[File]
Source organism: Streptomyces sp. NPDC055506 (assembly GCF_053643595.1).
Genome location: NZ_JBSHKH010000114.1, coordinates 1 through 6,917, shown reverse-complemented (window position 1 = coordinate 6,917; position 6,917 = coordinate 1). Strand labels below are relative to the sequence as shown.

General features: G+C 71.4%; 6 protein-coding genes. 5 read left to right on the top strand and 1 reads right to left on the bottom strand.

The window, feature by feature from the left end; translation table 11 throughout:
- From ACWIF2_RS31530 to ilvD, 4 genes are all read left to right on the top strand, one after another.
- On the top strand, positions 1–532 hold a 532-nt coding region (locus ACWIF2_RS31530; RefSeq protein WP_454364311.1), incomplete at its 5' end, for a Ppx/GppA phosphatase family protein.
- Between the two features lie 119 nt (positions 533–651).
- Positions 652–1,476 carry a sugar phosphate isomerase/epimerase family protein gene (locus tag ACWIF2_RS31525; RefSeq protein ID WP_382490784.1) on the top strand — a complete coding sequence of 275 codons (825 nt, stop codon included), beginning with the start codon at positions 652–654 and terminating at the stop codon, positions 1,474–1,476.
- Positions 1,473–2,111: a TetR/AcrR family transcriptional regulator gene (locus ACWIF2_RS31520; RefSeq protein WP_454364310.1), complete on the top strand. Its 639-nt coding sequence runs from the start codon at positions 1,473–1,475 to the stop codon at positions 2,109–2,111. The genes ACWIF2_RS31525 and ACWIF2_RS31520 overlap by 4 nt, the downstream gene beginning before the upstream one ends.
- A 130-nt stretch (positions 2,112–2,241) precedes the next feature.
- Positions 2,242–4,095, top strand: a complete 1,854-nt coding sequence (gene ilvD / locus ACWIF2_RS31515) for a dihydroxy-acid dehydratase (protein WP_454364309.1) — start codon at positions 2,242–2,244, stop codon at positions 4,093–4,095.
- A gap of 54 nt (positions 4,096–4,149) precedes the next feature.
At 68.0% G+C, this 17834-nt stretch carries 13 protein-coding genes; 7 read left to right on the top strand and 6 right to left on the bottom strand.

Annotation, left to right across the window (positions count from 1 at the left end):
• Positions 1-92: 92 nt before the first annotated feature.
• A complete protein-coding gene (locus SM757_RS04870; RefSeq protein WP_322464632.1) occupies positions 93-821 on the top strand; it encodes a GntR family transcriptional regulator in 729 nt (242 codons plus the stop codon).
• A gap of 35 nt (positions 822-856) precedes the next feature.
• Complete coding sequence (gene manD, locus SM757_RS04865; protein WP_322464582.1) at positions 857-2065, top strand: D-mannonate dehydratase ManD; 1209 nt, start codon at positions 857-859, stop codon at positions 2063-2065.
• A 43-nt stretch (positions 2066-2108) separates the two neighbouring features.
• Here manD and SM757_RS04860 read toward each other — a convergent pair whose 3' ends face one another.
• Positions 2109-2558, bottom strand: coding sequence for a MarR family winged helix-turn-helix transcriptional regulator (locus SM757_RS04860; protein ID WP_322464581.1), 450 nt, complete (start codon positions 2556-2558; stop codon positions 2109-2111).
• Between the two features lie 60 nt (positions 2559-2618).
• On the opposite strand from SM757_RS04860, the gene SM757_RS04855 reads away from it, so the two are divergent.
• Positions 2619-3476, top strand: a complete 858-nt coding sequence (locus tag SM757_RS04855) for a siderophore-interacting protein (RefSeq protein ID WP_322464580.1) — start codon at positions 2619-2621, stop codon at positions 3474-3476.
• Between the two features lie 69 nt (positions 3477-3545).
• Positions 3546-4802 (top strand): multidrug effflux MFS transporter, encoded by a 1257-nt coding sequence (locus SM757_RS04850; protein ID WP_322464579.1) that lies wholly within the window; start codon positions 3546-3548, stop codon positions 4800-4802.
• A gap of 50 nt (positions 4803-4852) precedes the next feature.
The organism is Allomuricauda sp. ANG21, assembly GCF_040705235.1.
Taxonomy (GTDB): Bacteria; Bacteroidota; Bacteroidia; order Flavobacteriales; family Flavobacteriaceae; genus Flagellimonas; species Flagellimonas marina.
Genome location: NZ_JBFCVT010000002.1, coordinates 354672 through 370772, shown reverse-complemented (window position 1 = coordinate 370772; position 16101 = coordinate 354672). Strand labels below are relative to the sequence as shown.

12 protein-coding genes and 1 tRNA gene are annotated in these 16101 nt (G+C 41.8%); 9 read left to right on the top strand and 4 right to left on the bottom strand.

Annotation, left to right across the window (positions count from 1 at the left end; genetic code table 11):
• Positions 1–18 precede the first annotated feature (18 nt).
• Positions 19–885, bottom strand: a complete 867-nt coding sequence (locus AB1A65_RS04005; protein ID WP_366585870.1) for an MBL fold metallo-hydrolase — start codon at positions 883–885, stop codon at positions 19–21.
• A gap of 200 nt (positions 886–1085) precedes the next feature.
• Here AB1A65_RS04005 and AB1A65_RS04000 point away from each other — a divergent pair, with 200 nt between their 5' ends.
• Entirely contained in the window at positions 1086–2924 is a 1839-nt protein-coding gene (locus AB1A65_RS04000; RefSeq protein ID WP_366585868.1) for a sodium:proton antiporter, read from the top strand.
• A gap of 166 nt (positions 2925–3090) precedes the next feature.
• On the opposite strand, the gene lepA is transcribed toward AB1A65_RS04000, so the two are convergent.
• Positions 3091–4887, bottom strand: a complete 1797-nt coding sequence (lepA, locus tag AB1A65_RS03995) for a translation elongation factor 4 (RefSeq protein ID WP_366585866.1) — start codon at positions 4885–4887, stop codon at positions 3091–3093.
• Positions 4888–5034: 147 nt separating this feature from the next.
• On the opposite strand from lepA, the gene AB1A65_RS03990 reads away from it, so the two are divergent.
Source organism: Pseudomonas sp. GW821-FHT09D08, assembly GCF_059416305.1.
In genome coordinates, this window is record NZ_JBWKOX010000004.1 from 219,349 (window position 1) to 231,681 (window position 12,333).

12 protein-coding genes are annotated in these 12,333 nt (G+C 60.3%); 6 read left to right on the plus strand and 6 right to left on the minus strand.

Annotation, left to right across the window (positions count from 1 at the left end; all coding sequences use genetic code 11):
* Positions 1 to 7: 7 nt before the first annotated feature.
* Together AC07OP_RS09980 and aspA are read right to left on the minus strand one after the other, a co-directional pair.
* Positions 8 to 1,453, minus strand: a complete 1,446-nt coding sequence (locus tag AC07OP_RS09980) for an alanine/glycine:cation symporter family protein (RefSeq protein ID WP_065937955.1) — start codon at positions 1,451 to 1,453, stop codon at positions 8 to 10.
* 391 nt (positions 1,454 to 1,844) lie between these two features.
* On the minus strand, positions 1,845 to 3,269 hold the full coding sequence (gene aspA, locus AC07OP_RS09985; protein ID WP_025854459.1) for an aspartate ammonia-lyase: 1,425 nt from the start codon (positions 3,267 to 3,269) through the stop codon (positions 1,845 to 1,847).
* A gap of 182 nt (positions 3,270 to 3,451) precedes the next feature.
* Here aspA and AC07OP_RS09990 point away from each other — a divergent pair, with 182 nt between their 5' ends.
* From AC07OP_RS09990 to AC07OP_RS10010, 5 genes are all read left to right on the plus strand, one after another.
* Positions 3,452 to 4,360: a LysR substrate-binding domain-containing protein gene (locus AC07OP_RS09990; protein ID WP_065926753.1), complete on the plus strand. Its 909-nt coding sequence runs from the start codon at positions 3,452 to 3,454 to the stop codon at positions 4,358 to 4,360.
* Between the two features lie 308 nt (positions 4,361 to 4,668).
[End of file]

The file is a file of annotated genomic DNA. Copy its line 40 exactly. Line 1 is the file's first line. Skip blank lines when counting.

• Positions 3091–4887, bottom strand: a complete 1797-nt coding sequence (lepA, locus tag AB1A65_RS03995) for a translation elongation factor 4 (RefSeq protein ID WP_366585866.1) — start codon at positions 4885–4887, stop codon at positions 3091–3093.